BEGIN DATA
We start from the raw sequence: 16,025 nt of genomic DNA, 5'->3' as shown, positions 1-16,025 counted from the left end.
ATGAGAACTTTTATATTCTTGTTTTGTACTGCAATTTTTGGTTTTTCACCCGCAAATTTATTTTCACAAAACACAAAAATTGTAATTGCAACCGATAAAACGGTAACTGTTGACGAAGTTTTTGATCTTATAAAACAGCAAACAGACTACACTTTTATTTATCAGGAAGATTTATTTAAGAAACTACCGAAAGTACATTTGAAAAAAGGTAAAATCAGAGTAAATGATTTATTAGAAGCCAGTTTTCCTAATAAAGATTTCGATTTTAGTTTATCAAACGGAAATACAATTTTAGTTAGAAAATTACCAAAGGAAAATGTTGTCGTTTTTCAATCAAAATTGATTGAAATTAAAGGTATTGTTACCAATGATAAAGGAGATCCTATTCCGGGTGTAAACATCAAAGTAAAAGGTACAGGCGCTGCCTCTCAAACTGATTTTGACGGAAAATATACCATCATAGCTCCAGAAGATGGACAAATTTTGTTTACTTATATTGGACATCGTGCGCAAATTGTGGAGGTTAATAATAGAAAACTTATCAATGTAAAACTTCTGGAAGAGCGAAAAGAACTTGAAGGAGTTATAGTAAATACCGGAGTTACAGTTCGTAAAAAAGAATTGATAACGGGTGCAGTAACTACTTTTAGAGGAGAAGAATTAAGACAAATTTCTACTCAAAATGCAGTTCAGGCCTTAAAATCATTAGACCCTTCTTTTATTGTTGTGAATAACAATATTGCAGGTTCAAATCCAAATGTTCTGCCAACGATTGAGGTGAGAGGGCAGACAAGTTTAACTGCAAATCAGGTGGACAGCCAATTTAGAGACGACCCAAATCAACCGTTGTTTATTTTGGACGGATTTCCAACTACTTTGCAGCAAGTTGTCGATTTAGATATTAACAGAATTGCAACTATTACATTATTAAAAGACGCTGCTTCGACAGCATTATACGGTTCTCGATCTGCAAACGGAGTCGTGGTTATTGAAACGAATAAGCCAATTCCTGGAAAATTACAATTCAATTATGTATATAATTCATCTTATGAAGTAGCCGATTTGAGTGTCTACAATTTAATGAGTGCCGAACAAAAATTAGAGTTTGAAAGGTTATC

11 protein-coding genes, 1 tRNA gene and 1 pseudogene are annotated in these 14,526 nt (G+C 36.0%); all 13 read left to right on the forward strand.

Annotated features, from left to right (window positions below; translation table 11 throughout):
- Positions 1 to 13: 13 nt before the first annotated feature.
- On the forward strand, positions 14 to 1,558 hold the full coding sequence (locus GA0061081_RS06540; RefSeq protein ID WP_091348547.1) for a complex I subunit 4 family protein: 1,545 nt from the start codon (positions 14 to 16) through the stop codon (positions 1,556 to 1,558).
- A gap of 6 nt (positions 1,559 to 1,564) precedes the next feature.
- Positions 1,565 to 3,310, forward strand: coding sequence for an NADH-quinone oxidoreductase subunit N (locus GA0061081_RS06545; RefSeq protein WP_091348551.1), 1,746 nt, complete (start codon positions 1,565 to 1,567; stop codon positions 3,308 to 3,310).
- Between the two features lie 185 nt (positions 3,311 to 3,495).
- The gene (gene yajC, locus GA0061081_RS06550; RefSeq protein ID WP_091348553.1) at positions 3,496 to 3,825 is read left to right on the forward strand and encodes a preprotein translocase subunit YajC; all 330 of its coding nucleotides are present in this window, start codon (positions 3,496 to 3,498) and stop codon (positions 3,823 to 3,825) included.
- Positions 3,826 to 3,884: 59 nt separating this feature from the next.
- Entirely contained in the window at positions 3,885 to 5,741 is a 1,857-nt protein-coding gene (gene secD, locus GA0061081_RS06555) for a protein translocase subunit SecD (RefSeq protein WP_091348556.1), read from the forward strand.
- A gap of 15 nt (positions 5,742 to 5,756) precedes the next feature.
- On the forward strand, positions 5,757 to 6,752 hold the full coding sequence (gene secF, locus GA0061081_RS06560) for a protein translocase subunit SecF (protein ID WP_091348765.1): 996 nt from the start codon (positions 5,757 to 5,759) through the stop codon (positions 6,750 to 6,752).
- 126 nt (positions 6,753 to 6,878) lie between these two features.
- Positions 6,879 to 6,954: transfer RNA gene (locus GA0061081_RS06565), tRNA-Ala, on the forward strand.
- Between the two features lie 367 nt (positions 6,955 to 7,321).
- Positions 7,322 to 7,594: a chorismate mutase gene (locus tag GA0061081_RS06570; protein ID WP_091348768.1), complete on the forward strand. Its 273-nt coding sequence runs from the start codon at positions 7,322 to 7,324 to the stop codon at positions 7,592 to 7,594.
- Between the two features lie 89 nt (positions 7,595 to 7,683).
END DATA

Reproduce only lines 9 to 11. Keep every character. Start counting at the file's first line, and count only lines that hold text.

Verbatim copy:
- Between the two features lie 185 nt (positions 3,311 to 3,495).
- The gene (gene yajC, locus GA0061081_RS06550; RefSeq protein ID WP_091348553.1) at positions 3,496 to 3,825 is read left to right on the forward strand and encodes a preprotein translocase subunit YajC; all 330 of its coding nucleotides are present in this window, start codon (positions 3,496 to 3,498) and stop codon (positions 3,823 to 3,825) included.
- Positions 3,826 to 3,884: 59 nt separating this feature from the next.